PMUs' time to shine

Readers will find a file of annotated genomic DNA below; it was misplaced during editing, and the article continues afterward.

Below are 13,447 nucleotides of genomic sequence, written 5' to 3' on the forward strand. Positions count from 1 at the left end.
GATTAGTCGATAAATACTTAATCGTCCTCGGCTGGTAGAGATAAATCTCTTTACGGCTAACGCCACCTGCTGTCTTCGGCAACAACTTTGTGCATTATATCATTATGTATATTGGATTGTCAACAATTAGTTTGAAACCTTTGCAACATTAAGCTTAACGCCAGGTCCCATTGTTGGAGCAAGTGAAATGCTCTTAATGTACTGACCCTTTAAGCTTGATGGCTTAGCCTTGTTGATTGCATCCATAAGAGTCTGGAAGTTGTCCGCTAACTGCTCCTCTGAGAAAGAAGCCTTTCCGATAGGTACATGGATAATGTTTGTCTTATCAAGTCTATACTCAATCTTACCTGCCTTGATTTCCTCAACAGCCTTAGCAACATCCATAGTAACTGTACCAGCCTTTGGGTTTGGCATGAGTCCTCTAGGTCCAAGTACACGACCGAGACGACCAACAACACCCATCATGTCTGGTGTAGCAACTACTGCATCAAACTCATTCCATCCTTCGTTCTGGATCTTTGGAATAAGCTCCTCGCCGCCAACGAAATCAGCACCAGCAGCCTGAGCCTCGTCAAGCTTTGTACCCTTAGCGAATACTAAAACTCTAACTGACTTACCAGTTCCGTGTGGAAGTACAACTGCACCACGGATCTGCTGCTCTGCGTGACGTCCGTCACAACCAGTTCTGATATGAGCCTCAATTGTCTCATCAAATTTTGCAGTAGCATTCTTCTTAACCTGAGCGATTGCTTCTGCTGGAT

I was pleased to note that almost $150 million of the smart grid investment grant funding announced on Tuesday was designated for phasor measurement units and related transmission/distribution projects. PMUs have always reminded me of the myth of “overnight fame” of rock stars – nobody notices all the years of toiling in relative obscurity, and suddenly, they’re in the spotlight. Years of industry work developing and refining PMUs, which were first researched by American Electric Power in the 1980s, and first developed in 1990s, have finally paid off. The top award in the PMU arena, $53.9 million to the Western Electricity Council, will result in 250 new phasor measurement units across the Western Interconnection. The New York Independent System Operator will use its $37.38 million matching award to install 35 new PMUs and 19 phasor data concentrators; the Midwest Independent Transmission System Operator received $13.7 million for a 150-PMU project; PJM Interconnection will install 90 PMUs with a $13.7 million matching grant; and the American Transmission Company received $11.4 million for its fiber-optics communications network to maximize full capability of phasor measurement networks across the company’s transmission system. And so it goes. There were smaller, under-$5 million awards, as well: one to Entergy Services for $4.6 million, one to ISO New England for $3.7 million, a $3.9 million to Duke Energy Carolinas, a second $3.9 million award to ATC for a Wisconsin PMU project, and $712,257 to Midwest Energy for microprocessor-based protective relays and communications equipment for a substation. PMUs have definitely come into their own. But the question remains: what will utilities do with all that real-time data once they’re getting it? Earlier this year, I spoke with Alison Silverstein, a project manager for the North American SynchroPhasor Initiative (NASPI), which is working to increase the use of PMUs to improve power system reliability and visibility through wide-area measurement and control. She told me very few utilities are currently using real-time data for automated response. NASPI is researching how to collect phasor data and use it for wide-area visualization, but there’s still a stretch to span between collecting the data and being able to effectively use it. Operators need information they can quickly use, not a lot of data. PMU data provides a means to an end, and more PMUs mean more usable data that can potentially be turned into actionable information. And in this sense, the addition of stimulus funds for PMUs is laudable. But, as American Electric Power’s manager of advanced transmission studies and technology, Navin Bhatt, told me last spring, the technology is still not mature, and is still evolving. And there’s also the question of data sharing where regulatory compliance might come into play. Currently, utilities’ biggest problems with sharing their PMU data center around a concern that the data they provide can be used to hurt them either in a market context, a NERC-compliance context, or a security-sensitivity context. So, now that the DOE has stepped up to the starting line with funding, I think it’s high time the regulators step up as well, and sort out the potential issues new information provided by the intelligent utility might create, before they become a huge stumbling block in a race that has truly just begun.